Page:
My semester in Germany is coming to a close soon. In many ways, this study abroad experience has been similar to the time I spent in Taiwan. Yet, not surprisingly, I was able to learn many things about Germany and myself that I wouldn’t have been able to learn in Taiwan, let alone back in the States at OU. I think that one major difference is that I had the opportunity to travel quite a bit while in Europe. When I was in Taiwan, I didn’t do much traveling in general. It might be because I’ve already traveled there many times, so there isn’t as much of a novelty to exploring the island. However, if you’ve been reading my blogs you know that I did have a really fun time on one trip where I had the opportunity to visit many Taiwanese elementary and middle school students, including those that I taught, in the southern city of Chiayi.
Aside from traveling, the way the academic systems are structured is the next difference that I can think of off the top of my head. I’ve gone into quite a bit more details in other posts, but essentially the systems in Taiwan and Germany require you to be significantly more self-motivated in order to succeed (at least from an engineering student’s perspective). However, I believe that Germany’s undergraduate academic experience is even more pronounced in this regard. No homework is assigned, no homework is due. Each final is worth 100% of your grade, and that’s it. No midterms, no attendance (in engineering courses).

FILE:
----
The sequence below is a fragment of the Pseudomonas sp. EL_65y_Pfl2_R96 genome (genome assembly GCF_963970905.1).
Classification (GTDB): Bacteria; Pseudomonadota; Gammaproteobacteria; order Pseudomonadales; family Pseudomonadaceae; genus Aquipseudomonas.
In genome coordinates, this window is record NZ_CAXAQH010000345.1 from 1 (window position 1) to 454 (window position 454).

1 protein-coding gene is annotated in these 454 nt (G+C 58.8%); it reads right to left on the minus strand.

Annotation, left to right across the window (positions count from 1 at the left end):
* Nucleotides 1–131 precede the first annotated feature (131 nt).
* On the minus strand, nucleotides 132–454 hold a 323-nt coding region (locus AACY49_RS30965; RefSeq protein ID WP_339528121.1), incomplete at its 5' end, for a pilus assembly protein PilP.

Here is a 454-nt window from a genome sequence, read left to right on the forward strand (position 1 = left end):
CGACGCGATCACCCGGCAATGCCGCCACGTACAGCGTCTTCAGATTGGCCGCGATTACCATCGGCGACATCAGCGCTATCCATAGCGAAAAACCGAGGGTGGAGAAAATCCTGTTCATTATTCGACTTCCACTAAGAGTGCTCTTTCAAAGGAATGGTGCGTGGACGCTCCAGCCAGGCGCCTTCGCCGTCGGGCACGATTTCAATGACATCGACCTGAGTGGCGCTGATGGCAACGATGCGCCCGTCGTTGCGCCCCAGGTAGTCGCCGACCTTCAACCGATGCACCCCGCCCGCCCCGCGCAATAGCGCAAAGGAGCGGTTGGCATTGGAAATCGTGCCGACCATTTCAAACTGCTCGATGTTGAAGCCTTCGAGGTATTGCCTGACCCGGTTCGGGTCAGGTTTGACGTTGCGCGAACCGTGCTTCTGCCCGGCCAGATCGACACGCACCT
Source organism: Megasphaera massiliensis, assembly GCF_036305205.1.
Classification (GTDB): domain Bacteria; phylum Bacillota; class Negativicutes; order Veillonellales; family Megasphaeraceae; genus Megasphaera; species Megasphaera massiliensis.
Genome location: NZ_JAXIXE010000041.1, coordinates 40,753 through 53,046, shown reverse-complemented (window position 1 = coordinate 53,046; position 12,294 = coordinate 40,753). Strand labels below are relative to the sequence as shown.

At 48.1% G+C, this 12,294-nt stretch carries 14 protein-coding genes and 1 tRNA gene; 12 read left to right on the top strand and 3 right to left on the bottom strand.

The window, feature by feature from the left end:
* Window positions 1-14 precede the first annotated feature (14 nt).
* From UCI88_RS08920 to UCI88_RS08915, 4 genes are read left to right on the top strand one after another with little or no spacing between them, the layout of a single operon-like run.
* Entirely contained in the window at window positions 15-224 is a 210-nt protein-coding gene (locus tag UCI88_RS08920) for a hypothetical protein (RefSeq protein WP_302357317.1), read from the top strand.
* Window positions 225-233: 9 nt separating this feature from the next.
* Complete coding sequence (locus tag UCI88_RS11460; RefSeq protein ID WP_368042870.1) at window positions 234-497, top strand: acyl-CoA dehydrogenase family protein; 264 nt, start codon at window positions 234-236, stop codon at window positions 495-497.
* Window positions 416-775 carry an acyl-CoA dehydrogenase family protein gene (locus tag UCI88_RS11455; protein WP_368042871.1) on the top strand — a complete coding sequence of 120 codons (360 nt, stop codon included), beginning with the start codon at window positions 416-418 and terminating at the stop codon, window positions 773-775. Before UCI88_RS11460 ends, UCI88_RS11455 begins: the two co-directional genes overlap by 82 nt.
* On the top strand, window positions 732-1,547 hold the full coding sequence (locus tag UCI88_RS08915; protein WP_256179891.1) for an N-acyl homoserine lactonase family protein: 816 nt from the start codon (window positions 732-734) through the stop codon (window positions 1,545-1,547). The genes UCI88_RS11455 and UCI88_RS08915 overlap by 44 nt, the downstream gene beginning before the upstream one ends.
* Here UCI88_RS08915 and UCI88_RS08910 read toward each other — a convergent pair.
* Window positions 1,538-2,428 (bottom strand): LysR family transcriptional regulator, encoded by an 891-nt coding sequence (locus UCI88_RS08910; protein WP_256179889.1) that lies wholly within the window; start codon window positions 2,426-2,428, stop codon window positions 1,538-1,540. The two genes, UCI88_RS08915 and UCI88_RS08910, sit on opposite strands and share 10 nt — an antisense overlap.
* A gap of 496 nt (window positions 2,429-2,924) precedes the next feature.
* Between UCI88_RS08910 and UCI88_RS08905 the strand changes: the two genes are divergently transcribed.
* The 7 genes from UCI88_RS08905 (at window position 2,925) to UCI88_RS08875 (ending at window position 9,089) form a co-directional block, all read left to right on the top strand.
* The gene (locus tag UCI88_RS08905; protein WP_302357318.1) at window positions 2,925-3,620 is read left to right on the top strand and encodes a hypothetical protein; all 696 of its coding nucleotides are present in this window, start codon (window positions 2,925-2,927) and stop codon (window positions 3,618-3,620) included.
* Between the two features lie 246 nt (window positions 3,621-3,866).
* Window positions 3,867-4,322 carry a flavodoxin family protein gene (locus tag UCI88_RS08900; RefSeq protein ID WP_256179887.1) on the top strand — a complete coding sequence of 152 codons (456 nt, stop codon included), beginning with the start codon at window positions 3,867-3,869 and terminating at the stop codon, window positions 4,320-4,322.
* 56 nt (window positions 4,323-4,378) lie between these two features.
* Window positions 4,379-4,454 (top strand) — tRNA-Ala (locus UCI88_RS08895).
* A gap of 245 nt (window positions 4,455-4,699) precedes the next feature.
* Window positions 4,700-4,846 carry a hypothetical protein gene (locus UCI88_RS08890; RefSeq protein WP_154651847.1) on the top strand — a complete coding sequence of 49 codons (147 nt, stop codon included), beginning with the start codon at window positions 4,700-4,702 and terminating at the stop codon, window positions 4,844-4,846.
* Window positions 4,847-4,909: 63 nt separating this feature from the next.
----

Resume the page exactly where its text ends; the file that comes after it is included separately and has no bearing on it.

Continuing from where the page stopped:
I think that experiencing the challenges in these systems has given me a new reason to work harder when I get back to OU. I will now appreciate all of the work that professors put into structuring their classes as well as other things that I take for granted more often that not. In fact, there are many things that professors in the US do that they don’t really have to, like actually have multiple midterms in each class which is plenty of work. Any professor could just decide that they would only have a final, and that would be the culmination of an entire semester’s work, just like the way they do it here in Germany. Of course, I’m fairly certain there would be an uproar among students to a certain degree if any professor did decide to do this.
The point I think that I’m trying to get at is actually quite simple. I expected to go into study abroad and have an amazing time traveling and getting to meet new people. Academically, I was prepared to be challenged by learning the same rigorous engineering coursework in different languages. What I really had no clue about at the beginning of this academic year abroad was that the path to getting these different experiences out of study abroad turned out to be, not surprisingly, completely different from what I expected. It’s almost like I had a goal right in front of me, and in order to actually get there I had to do a complete 180 and take what turned out to be a treacherous path to get to something that I thought would require little to no effort.
These blogs will continue after I get back to OU, although I won’t be studying abroad anymore at that point. I hope to continue to post about my experiences throughout the rest of my academic career (and maybe even beyond that). Although this whole blog thing is actually an assignment that I am required to complete as part of the Global Engagement Fellowship, I am infinitely grateful that it has motivated me to recorded my experiences while abroad, something that I am fairly sure I would not have done otherwise.